Mummies of the Pharaohs

Mummies of the Pharaohs : Exploring the Valley of the Kings

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Starting with the discovery of King Tut's tomb and its glorious treasures, the authors explore the entire Valley of the Kings resting place for 27 pharaohs and tell little-known stories about the remarkable tombs and their more

Product details

  • 9-12
  • Hardback | 64 pages
  • 233.68 x 279.4 x 10.16mm | 566.99g
  • National Geographic Books
  • Washington, United States
  • English
  • col
  • 0792272234
  • 9780792272236

Flap copy

IN THE MIDDLE OF EGYPT, near the ancient city of Thebes, is a mysterious valley. The sun beats down on it, a pyramid-shaped mountain guards it, and ancient kings are buried in it. It is the Valley of the Kings, the sacred burial ground of Egypt's New Kingdom pharaohs, who ruled during Egypt's last great period of power and glory 3,000 years ago.UNCOVER TUTANKHAMUN, who died under mysterious circumstances when he was only 18 and whose treasure-filled tomb lay hidden for over 3,000 years.MEET HATSHEPSUT, the only woman pharaoh in Egypt's history. Her stepson was so angry with her for ruling Egypt when he should have been pharaoh that he moved his grandfather's mummy to a new tomb just to get it away from hers.ENCOUNTER RAMSES II, who was known for conquests in battle, his amazing building projects, his great age -- and his 52 sons and uncounted daughters.JOIN EGYPTOLOGISTS, tomb builders, and the ancient kings themselves in a journey to the barren, rocky valley known as the Valley of the Kings for a fascinating investigation of the Mummies of the more

Back cover copy


About Melvin Berger

Melvin Berger and Gilda Berger are a husband-and-wife writing team who, between them, have written more than 200 books for National Geographic, Mummies of the Pharaohs: Exploring the Valley of the Kings, was named a Notable Social Studies Trade Book. The Berger s split their time between their homes in New York City and East Hampton, Long Island."show more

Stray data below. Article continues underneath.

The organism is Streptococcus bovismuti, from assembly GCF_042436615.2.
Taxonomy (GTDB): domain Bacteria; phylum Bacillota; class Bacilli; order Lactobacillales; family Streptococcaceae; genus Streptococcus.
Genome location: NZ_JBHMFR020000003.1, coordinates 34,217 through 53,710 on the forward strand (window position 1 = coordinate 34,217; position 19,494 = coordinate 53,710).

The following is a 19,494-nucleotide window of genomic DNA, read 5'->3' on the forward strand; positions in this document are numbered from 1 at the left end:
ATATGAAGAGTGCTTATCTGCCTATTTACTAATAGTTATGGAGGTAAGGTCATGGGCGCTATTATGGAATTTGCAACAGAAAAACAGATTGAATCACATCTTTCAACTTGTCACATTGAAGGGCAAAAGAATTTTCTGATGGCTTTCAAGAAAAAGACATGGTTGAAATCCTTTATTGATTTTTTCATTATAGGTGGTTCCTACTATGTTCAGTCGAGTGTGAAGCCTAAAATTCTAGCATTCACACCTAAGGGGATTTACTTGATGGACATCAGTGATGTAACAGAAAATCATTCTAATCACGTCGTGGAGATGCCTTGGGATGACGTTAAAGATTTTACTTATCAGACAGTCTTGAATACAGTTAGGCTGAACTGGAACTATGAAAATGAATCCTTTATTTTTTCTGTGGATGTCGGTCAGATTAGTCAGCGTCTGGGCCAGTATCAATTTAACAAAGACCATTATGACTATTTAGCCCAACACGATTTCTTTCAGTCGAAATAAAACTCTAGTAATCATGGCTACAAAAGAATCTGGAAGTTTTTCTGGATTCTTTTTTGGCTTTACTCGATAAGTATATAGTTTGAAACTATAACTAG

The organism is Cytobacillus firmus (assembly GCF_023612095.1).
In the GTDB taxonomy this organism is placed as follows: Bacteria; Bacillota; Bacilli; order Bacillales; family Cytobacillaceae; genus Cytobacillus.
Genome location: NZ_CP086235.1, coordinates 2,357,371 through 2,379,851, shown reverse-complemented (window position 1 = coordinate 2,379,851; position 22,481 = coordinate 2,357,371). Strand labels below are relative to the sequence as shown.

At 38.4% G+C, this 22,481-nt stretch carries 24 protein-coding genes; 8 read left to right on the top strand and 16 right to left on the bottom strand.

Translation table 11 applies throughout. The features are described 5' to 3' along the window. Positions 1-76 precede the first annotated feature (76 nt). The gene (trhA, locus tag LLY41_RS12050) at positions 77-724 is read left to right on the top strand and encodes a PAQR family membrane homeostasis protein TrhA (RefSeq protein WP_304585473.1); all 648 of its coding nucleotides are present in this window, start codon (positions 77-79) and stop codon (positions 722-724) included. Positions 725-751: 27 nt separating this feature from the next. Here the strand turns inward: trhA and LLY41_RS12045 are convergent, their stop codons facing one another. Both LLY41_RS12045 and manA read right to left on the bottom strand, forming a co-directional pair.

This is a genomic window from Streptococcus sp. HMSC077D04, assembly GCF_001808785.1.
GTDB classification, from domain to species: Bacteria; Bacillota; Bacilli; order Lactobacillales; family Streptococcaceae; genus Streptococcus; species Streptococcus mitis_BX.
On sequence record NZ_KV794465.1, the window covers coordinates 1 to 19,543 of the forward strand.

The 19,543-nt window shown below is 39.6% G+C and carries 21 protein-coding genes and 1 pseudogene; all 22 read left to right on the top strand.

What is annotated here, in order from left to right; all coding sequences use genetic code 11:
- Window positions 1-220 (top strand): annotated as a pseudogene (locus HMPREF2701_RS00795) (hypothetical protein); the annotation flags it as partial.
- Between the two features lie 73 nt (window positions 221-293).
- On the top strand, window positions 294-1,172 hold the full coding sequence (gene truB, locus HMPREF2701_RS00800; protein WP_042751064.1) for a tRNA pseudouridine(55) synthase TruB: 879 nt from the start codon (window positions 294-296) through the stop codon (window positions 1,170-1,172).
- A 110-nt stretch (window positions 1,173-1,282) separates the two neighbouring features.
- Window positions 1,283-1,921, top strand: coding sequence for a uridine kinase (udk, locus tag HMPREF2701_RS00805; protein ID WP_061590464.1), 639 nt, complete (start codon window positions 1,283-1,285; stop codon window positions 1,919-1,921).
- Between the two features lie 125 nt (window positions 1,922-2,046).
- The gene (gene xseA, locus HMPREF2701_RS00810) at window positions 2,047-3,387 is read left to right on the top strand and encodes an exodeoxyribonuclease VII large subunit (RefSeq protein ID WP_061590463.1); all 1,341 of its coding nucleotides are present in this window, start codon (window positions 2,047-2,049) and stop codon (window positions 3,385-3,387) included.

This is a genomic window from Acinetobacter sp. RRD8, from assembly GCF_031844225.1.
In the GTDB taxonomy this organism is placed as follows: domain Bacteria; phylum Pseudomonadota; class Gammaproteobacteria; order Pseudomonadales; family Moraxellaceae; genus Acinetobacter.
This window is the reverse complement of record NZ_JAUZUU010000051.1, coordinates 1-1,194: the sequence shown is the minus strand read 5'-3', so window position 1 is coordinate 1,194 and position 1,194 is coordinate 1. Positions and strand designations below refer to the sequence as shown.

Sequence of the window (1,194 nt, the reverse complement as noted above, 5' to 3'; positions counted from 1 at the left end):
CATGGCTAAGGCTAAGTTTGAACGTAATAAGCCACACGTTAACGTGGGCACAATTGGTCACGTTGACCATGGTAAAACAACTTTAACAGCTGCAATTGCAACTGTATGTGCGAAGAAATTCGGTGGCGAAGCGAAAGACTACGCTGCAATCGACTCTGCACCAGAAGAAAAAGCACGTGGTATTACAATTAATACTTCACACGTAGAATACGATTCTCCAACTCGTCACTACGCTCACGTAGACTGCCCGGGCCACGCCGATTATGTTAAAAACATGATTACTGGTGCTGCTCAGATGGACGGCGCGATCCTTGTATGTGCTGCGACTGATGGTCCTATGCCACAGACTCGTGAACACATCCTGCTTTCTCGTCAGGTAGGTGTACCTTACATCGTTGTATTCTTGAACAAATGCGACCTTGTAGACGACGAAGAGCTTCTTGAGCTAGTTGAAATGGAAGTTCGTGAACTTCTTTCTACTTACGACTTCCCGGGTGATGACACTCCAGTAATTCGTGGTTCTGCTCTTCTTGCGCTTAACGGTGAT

Review Text

An introduction to ancient Egypt and the Pharaohs buried in the Valley of the Kings. The authors begin with how archaeologist Howard Carter found the tomb of King Tut, then move back 3,000 years to the time of Thutmosis I, who built the first tomb in the Valley of the Kings. Finally they describe the building of the tomb of a later Pharaoh, Ramses II. The backward-forward narration is not always easy to follow, and the authors attribute emotions to the Pharaohs without citation. For example, "Thutmosis III was furious [with Hatshepsut]. He was especially annoyed that she planned to be buried in KV 20, the tomb of her father." Since both these people lived 3,500 years ago, speculation on who was furious or annoyed should be used with extreme caution. And the tangled intrigue of Egyptian royalty is not easily sorted out in so brief a work. Throughout, though, there are spectacular photographs of ancient Egyptian artifacts, monuments, tomb paintings, jewels, and death masks that will appeal to young viewers. The photographs of the exposed mummies of Ramses II, King Tut, and Seti I are compelling. More useful for the hauntingly beautiful photos than the text. (brief bibliography, index) "(Nonfiction. 10-12)". (Kirkus Reviews)show more